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Who Cares about Stock Market Booms and Busts? Evidence from Data on Mental Health

  • Ratcliffe, Anita

    ()

    (University of Sheffield)

  • Taylor, Karl

    ()

    (University of Sheffield)

This paper investigates the relationship between share prices and mental health, exploiting the availability of interview dates in the British Household Panel Survey to match the level and changes in the FTSE All Share price index to respondents over the period 1991-2008. We present evidence that the level, 6 month and yearly changes in the share price index are associated with better mental health while greater uncertainty, as measured by index volatility, is associated with poorer mental well-being. Finally, using several proxies of investor status, we find little evidence that this relationship is confined to holders of equity based assets, suggesting that the observed relationship does not arise via wealth effects. Instead, it appears as though share prices matter to mental health because they perform the role of economic barometer.

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File URL: http://ftp.iza.org/dp6956.pdf
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Paper provided by Institute for the Study of Labor (IZA) in its series IZA Discussion Papers with number 6956.

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Length: 26 pages
Date of creation: Oct 2012
Date of revision:
Publication status: published in: Oxford Economic Papers, 2015, 67 (3), 826-845
Handle: RePEc:iza:izadps:dp6956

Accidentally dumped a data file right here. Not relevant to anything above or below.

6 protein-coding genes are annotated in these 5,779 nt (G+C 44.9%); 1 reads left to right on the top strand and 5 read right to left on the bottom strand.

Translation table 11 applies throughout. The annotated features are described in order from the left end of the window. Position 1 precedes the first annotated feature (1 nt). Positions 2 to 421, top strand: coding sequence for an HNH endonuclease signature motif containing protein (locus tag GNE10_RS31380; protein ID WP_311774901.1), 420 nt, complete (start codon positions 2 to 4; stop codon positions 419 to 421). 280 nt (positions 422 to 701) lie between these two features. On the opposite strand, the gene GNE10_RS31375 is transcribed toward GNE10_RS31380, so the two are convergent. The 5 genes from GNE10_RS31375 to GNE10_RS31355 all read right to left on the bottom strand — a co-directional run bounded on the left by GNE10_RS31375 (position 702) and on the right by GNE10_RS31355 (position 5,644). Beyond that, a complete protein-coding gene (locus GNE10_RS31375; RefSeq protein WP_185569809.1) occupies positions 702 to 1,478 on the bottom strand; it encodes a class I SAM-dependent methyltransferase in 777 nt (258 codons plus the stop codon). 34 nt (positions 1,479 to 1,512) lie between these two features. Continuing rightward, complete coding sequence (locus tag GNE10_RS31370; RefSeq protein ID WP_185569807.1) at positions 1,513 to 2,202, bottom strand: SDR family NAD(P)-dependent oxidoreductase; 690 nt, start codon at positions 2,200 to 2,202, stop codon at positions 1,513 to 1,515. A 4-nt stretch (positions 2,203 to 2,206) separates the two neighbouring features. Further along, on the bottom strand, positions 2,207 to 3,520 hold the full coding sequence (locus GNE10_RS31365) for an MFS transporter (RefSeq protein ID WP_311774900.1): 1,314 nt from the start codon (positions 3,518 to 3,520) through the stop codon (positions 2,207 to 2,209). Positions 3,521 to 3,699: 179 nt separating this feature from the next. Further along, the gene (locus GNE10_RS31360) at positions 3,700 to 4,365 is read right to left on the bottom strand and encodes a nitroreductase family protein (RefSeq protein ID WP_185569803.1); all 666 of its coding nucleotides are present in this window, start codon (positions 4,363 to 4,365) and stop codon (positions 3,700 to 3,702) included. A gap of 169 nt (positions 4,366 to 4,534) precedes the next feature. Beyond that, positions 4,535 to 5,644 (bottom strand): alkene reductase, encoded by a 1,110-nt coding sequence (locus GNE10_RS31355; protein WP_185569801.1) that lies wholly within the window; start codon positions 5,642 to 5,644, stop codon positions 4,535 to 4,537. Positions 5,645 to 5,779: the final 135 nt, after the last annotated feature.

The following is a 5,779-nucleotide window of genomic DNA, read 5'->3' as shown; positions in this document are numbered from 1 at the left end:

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  1. Di Tella, Rafael & MacCulloch, Robert J. & Oswald, Andrew J., 2001. "The Macroeconomics of Happiness," The Warwick Economics Research Paper Series (TWERPS) 615, University of Warwick, Department of Economics.
  2. DiTella, Rafael & MacCulloch, Robert & Oswald, Andrew J., 2001. "Preferences over inflation and unemployment: Evidence from surveys of happiness," ZEI Working Papers B 03-2001, ZEI - Center for European Integration Studies, University of Bonn.
  3. Gardner, Jonathan & Oswald, Andrew J., 2006. "Money and Mental Wellbeing : A Longitudinal Study of Medium-Sized Lottery Wins," The Warwick Economics Research Paper Series (TWERPS) 754, University of Warwick, Department of Economics.
  4. Wooldridge, Jeffrey M. & Imbens, Guido, 2009. "Recent Developments in the Econometrics of Program Evaluation," Scholarly Articles 3043416, Harvard University Department of Economics.
  5. Guiso, Luigi & Sapienza, Paola & Zingales, Luigi, 2005. "Trusting the Stock Market," CEPR Discussion Papers 5288, C.E.P.R. Discussion Papers.
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  7. Im, Kyung So & Pesaran, M. Hashem & Shin, Yongcheol, 2003. "Testing for unit roots in heterogeneous panels," Journal of Econometrics, Elsevier, vol. 115(1), pages 53-74, July.
  8. Andrew E. Clark, 2003. "Unemployment as a Social Norm: Psychological Evidence from Panel Data," Journal of Labor Economics, University of Chicago Press, vol. 21(2), pages 289-322, April.
  9. James Banks & Rowena Crawford & Thomas Crossley & Carl Emmerson, 2012. "The effect of the financial crisis on older households in England," IFS Working Papers W12/09, Institute for Fiscal Studies.
  10. Roberts, Jennifer & Hodgson, Robert & Dolan, Paul, 2011. "“It's driving her mad”: Gender differences in the effects of commuting on psychological health," Journal of Health Economics, Elsevier, vol. 30(5), pages 1064-1076.
  11. Pesaran, M.H., 2003. "A Simple Panel Unit Root Test in the Presence of Cross Section Dependence," Cambridge Working Papers in Economics 0346, Faculty of Economics, University of Cambridge.
  12. Charles, Kerwin Kofi & DeCicca, Philip, 2008. "Local labor market fluctuations and health: Is there a connection and for whom?," Journal of Health Economics, Elsevier, vol. 27(6), pages 1532-1550, December.
  13. Baltagi, Badi H. & Wu, Ping X., 1999. "Unequally Spaced Panel Data Regressions With Ar(1) Disturbances," Econometric Theory, Cambridge University Press, vol. 15(06), pages 814-823, December.
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